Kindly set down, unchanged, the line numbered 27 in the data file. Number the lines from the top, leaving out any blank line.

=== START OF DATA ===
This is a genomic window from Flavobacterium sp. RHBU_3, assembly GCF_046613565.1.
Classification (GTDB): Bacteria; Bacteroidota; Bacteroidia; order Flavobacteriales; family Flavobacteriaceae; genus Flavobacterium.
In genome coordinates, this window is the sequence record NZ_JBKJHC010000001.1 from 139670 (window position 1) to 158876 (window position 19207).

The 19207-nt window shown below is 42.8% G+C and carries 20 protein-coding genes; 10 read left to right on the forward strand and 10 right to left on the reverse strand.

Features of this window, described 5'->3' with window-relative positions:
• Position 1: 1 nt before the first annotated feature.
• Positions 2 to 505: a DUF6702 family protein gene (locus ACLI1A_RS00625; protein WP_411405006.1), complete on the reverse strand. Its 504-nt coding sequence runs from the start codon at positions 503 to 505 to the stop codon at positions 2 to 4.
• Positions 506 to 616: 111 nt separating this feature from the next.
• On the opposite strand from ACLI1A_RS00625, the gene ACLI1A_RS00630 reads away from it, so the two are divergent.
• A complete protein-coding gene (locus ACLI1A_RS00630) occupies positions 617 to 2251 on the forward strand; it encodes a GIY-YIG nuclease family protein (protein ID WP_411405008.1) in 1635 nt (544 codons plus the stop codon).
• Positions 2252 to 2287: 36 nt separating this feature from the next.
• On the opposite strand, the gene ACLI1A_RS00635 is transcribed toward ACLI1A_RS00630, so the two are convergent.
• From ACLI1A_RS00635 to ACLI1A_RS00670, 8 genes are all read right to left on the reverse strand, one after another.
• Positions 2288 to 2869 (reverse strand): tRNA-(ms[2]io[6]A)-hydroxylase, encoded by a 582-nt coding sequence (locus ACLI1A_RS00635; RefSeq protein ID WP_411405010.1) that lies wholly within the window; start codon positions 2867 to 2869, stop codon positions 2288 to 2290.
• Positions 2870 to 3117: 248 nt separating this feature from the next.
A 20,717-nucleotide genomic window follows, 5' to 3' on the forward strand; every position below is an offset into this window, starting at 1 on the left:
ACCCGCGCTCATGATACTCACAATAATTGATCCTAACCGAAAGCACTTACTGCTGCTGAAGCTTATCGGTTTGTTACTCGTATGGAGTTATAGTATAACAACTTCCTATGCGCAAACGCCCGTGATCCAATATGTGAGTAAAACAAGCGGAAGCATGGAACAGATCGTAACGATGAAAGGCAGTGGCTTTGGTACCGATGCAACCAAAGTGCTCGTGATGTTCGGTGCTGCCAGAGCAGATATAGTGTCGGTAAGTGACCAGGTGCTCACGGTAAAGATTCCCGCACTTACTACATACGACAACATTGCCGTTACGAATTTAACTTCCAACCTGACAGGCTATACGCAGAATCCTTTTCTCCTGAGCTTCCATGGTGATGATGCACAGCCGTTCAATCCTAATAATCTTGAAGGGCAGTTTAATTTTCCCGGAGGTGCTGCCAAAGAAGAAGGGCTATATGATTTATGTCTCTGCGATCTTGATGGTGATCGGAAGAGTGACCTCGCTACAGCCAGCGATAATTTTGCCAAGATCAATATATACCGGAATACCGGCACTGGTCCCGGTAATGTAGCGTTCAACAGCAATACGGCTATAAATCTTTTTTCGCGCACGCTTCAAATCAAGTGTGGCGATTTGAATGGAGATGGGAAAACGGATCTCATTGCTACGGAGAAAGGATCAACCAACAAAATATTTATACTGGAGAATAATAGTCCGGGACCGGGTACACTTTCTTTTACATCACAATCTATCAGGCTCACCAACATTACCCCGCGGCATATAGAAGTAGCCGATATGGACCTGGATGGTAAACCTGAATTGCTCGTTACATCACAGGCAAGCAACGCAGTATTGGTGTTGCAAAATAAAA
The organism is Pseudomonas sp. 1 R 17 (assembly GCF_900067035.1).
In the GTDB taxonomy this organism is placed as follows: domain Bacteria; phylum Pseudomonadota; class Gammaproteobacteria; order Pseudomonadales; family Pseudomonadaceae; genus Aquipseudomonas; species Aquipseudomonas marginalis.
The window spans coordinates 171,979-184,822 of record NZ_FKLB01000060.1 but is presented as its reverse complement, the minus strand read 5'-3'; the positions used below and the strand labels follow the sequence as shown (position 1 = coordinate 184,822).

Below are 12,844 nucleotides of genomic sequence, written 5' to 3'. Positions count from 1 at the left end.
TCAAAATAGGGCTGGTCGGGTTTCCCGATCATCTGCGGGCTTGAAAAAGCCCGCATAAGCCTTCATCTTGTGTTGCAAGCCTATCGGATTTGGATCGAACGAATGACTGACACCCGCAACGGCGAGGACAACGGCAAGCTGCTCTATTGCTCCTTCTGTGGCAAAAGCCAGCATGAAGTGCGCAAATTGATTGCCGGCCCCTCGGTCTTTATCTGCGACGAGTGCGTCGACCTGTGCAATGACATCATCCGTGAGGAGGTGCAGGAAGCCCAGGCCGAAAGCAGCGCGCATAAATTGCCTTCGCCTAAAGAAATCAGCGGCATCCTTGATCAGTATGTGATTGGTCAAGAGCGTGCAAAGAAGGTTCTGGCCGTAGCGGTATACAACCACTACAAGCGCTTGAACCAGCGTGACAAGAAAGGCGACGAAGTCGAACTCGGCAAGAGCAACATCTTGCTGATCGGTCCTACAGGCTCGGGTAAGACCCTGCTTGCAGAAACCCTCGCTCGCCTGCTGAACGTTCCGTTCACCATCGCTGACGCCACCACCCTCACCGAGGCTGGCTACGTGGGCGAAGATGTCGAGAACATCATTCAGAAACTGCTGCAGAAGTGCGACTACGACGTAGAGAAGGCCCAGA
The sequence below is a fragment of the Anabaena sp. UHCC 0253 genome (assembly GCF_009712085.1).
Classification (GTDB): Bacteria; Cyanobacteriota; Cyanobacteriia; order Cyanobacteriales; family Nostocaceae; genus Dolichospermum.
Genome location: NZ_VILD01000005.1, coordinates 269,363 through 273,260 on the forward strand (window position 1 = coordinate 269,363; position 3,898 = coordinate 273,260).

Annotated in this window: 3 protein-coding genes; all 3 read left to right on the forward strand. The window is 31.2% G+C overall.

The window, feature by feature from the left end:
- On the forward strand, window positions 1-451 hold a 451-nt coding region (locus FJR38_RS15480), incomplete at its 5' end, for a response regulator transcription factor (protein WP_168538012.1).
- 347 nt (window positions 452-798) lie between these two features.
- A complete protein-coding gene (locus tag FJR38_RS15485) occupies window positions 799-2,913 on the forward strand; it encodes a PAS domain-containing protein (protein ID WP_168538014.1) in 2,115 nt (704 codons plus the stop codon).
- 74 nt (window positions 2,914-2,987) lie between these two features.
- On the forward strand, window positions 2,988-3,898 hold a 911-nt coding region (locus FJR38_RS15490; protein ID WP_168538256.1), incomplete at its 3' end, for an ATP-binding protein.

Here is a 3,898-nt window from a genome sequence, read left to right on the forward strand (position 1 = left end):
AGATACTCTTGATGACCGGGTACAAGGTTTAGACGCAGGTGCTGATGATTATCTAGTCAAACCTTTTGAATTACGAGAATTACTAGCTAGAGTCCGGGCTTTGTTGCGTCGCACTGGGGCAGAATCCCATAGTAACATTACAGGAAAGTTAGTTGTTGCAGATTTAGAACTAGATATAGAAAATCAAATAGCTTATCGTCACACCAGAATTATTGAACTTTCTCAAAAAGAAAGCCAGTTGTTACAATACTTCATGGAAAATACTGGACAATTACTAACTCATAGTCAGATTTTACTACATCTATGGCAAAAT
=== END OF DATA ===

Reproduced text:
The window, feature by feature from the left end: